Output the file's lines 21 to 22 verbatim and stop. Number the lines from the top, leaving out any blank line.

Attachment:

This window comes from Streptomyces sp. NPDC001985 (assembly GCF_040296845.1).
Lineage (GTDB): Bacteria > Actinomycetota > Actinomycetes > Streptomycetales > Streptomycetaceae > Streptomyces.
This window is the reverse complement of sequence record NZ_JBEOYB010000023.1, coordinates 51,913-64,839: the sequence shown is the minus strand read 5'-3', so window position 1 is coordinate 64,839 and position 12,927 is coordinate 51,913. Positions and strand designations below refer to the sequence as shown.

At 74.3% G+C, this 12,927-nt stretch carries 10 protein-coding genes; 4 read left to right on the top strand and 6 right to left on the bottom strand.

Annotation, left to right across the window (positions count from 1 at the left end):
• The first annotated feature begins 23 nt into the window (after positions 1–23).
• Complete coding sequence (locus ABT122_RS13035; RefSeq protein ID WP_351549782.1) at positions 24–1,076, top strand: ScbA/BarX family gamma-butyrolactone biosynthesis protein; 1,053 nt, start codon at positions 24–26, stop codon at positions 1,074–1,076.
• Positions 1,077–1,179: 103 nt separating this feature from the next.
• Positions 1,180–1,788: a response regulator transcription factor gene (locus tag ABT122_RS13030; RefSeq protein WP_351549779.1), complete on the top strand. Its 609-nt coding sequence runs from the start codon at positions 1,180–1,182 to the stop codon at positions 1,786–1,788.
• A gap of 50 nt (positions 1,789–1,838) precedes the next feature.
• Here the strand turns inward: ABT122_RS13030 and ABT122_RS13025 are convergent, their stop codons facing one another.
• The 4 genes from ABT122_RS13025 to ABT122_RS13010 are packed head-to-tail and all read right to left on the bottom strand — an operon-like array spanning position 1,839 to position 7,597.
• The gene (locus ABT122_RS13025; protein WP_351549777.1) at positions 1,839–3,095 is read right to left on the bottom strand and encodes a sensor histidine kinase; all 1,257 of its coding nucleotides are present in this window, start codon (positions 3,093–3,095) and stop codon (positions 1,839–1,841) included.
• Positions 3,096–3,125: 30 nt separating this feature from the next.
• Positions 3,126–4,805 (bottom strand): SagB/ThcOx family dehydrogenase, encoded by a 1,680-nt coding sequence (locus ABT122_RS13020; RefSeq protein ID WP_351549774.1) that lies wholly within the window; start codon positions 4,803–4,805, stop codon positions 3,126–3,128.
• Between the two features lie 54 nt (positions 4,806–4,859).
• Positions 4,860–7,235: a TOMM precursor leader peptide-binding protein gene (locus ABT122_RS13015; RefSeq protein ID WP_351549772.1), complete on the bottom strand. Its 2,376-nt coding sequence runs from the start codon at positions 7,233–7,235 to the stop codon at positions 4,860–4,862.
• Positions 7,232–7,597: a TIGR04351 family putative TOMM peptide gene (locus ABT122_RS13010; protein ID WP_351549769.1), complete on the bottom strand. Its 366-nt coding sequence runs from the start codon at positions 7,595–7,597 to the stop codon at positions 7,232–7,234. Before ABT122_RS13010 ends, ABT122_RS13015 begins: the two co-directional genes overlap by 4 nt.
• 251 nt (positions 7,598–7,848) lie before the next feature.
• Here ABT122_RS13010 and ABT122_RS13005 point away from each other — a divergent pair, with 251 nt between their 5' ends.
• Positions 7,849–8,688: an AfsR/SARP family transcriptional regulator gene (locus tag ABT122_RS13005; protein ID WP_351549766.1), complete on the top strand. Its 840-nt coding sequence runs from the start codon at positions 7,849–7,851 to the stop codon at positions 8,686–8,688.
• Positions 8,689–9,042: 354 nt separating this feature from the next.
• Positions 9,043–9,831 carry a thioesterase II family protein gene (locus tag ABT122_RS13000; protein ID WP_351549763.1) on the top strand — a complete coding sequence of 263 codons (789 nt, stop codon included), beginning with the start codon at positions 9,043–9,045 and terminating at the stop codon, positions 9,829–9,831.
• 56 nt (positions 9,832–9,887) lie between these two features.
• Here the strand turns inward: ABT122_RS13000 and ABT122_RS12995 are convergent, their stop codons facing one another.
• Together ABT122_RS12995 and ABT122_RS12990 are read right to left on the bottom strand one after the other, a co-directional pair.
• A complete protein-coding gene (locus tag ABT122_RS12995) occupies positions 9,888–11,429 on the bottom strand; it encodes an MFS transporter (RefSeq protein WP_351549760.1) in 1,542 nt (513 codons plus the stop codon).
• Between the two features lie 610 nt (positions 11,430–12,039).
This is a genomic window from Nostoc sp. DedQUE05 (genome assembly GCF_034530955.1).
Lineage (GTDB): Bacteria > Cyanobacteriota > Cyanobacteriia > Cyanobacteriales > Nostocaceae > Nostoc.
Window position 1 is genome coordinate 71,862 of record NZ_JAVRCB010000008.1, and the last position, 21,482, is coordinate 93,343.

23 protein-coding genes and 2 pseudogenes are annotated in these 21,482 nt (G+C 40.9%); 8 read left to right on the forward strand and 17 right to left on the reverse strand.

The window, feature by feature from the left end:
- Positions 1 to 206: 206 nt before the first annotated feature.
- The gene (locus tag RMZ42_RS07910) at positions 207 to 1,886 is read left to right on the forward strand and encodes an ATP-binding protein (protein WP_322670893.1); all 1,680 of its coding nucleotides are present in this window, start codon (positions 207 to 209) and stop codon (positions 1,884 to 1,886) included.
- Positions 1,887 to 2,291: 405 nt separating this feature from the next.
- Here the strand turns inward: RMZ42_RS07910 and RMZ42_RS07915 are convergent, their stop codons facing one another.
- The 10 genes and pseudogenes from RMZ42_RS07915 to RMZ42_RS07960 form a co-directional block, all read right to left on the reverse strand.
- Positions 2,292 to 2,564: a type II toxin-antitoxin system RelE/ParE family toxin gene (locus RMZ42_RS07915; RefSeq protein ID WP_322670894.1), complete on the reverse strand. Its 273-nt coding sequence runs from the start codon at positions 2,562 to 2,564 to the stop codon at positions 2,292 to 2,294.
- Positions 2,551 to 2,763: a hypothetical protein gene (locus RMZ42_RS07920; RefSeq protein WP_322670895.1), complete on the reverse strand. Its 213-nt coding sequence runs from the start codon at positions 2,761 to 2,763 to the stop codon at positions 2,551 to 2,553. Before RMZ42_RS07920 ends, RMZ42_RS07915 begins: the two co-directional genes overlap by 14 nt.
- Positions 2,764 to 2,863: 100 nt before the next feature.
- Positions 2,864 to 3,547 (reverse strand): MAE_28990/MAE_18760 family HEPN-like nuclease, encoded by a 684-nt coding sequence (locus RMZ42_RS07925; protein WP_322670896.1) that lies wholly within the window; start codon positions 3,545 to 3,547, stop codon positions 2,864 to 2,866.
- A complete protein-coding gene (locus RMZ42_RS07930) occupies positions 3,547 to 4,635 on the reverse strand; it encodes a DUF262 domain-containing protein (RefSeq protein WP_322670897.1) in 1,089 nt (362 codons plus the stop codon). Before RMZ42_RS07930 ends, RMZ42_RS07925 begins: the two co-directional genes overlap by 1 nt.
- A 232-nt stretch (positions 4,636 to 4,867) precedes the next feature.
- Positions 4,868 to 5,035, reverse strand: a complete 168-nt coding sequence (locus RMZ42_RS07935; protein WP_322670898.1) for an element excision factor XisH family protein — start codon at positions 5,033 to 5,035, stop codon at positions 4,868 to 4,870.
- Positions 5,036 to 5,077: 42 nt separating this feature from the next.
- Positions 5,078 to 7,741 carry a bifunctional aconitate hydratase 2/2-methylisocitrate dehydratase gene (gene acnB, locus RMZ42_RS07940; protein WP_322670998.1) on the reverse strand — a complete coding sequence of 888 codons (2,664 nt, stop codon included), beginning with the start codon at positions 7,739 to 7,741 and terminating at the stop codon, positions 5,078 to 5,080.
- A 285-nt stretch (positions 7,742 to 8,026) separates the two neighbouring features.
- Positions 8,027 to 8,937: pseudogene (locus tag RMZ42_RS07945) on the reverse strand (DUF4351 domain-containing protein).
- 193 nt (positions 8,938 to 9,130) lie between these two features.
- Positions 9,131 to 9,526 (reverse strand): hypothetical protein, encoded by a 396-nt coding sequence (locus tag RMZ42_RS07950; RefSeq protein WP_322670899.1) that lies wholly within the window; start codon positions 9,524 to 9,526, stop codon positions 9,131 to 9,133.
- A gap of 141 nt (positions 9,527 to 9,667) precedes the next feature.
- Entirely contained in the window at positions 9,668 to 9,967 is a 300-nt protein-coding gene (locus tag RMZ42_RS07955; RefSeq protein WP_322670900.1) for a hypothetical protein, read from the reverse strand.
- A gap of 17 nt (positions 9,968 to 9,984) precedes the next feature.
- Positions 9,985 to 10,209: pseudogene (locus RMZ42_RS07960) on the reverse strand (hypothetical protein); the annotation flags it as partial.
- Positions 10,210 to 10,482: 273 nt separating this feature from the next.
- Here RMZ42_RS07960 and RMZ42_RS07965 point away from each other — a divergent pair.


• Positions 7,849–8,688: an AfsR/SARP family transcriptional regulator gene (locus tag ABT122_RS13005; protein ID WP_351549766.1), complete on the top strand. Its 840-nt coding sequence runs from the start codon at positions 7,849–7,851 to the stop codon at positions 8,686–8,688.
• Positions 8,689–9,042: 354 nt separating this feature from the next.